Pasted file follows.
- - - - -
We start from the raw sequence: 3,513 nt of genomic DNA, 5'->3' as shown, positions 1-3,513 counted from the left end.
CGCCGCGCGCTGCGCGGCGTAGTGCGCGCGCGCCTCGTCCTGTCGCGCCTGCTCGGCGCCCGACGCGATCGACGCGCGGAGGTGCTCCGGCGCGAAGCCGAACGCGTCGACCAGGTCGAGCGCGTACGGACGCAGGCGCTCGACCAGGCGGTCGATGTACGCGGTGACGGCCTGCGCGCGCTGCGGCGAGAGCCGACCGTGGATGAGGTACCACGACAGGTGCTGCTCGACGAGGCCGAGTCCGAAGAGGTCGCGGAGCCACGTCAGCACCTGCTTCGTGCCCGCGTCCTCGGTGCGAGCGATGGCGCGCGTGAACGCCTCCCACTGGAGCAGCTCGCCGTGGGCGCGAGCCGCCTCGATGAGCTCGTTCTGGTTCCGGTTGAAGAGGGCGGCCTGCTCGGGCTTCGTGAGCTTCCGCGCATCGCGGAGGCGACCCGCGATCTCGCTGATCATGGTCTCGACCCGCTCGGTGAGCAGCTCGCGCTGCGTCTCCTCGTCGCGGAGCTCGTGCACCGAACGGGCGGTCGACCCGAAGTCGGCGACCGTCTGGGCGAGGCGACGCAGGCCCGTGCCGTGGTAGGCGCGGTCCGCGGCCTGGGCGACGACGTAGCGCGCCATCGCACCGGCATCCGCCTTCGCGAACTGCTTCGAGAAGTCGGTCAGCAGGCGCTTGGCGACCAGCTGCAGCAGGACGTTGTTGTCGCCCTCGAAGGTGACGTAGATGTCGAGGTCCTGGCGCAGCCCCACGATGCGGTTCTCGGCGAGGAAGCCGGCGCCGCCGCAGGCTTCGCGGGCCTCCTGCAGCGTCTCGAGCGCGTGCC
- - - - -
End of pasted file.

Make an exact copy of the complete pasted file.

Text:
We start from the raw sequence: 3,513 nt of genomic DNA, 5'->3' as shown, positions 1-3,513 counted from the left end.
CGCCGCGCGCTGCGCGGCGTAGTGCGCGCGCGCCTCGTCCTGTCGCGCCTGCTCGGCGCCCGACGCGATCGACGCGCGGAGGTGCTCCGGCGCGAAGCCGAACGCGTCGACCAGGTCGAGCGCGTACGGACGCAGGCGCTCGACCAGGCGGTCGATGTACGCGGTGACGGCCTGCGCGCGCTGCGGCGAGAGCCGACCGTGGATGAGGTACCACGACAGGTGCTGCTCGACGAGGCCGAGTCCGAAGAGGTCGCGGAGCCACGTCAGCACCTGCTTCGTGCCCGCGTCCTCGGTGCGAGCGATGGCGCGCGTGAACGCCTCCCACTGGAGCAGCTCGCCGTGGGCGCGAGCCGCCTCGATGAGCTCGTTCTGGTTCCGGTTGAAGAGGGCGGCCTGCTCGGGCTTCGTGAGCTTCCGCGCATCGCGGAGGCGACCCGCGATCTCGCTGATCATGGTCTCGACCCGCTCGGTGAGCAGCTCGCGCTGCGTCTCCTCGTCGCGGAGCTCGTGCACCGAACGGGCGGTCGACCCGAAGTCGGCGACCGTCTGGGCGAGGCGACGCAGGCCCGTGCCGTGGTAGGCGCGGTCCGCGGCCTGGGCGACGACGTAGCGCGCCATCGCACCGGCATCCGCCTTCGCGAACTGCTTCGAGAAGTCGGTCAGCAGGCGCTTGGCGACCAGCTGCAGCAGGACGTTGTTGTCGCCCTCGAAGGTGACGTAGATGTCGAGGTCCTGGCGCAGCCCCACGATGCGGTTCTCGGCGAGGAAGCCGGCGCCGCCGCAGGCTTCGCGGGCCTCCTGCAGCGTCTCGAGCGCGTGCC